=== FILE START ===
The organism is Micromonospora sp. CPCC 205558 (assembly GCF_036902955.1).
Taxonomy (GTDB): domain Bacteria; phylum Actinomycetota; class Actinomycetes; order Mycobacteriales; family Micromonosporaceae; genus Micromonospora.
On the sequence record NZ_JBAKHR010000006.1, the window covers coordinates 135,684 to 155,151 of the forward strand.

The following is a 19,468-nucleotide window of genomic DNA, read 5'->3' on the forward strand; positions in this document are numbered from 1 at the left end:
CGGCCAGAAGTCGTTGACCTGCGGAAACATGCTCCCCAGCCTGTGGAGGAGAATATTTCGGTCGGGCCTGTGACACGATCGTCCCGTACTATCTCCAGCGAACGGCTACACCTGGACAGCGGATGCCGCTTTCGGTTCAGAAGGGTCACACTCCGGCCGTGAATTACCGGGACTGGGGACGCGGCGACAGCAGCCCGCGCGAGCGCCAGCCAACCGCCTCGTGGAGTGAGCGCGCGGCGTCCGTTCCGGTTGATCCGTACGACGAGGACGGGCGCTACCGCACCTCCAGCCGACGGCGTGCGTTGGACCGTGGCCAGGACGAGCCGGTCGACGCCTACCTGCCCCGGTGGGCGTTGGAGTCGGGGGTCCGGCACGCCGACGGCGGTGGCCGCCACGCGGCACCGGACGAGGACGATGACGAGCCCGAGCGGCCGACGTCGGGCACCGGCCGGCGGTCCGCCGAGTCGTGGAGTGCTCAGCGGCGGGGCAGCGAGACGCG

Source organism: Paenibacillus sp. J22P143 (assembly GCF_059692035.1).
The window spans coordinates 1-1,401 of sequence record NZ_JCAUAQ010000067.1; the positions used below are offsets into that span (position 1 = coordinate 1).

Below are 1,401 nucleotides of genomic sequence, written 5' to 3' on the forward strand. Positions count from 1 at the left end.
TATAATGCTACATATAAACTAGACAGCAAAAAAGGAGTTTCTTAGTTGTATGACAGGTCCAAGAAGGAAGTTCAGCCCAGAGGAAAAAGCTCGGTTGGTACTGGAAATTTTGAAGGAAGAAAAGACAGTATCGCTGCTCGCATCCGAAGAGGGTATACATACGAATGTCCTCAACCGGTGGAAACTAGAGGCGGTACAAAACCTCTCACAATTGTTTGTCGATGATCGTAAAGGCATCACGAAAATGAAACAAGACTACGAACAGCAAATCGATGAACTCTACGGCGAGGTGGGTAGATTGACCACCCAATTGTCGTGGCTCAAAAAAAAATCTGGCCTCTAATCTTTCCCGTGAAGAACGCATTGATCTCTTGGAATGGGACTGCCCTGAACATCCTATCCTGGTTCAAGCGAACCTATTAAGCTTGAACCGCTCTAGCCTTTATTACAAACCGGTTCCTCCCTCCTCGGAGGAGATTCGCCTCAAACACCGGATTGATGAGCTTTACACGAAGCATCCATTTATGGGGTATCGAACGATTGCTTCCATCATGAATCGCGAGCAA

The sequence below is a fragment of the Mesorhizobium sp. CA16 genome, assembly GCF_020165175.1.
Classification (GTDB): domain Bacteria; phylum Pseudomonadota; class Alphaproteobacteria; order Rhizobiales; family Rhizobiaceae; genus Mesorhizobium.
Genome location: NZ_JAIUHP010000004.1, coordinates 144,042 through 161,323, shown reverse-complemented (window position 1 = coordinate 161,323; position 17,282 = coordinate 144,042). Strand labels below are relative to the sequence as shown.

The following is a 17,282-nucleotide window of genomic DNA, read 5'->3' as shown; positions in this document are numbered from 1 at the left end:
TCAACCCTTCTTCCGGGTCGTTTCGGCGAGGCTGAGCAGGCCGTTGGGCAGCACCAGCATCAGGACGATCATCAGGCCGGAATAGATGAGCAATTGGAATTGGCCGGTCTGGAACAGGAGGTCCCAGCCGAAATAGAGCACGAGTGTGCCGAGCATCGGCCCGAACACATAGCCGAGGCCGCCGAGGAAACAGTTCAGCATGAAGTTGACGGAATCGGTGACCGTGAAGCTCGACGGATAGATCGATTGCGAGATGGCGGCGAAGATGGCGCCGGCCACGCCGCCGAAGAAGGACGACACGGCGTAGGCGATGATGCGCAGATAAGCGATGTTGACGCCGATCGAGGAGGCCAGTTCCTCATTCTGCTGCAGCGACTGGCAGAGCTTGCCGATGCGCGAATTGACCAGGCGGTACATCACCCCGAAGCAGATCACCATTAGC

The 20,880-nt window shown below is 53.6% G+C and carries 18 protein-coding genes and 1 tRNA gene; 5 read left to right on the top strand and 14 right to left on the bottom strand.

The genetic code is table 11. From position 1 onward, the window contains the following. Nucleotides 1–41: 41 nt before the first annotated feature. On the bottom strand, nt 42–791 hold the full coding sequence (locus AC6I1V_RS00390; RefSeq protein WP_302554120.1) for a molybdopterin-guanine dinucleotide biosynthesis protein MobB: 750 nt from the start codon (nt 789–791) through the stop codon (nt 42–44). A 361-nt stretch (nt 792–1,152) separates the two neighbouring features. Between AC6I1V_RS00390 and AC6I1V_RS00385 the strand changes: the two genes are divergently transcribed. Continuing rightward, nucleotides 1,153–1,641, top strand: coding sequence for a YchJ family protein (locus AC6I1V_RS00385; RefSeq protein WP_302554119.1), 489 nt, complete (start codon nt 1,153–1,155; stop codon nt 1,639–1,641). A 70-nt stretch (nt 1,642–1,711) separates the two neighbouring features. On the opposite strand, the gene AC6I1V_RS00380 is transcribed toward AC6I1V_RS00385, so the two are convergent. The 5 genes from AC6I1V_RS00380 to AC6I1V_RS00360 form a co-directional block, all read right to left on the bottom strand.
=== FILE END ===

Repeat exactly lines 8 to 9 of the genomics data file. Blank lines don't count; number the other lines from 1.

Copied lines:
Below are 1,401 nucleotides of genomic sequence, written 5' to 3' on the forward strand. Positions count from 1 at the left end.
TATAATGCTACATATAAACTAGACAGCAAAAAAGGAGTTTCTTAGTTGTATGACAGGTCCAAGAAGGAAGTTCAGCCCAGAGGAAAAAGCTCGGTTGGTACTGGAAATTTTGAAGGAAGAAAAGACAGTATCGCTGCTCGCATCCGAAGAGGGTATACATACGAATGTCCTCAACCGGTGGAAACTAGAGGCGGTACAAAACCTCTCACAATTGTTTGTCGATGATCGTAAAGGCATCACGAAAATGAAACAAGACTACGAACAGCAAATCGATGAACTCTACGGCGAGGTGGGTAGATTGACCACCCAATTGTCGTGGCTCAAAAAAAAATCTGGCCTCTAATCTTTCCCGTGAAGAACGCATTGATCTCTTGGAATGGGACTGCCCTGAACATCCTATCCTGGTTCAAGCGAACCTATTAAGCTTGAACCGCTCTAGCCTTTATTACAAACCGGTTCCTCCCTCCTCGGAGGAGATTCGCCTCAAACACCGGATTGATGAGCTTTACACGAAGCATCCATTTATGGGGTATCGAACGATTGCTTCCATCATGAATCGCGAGCAA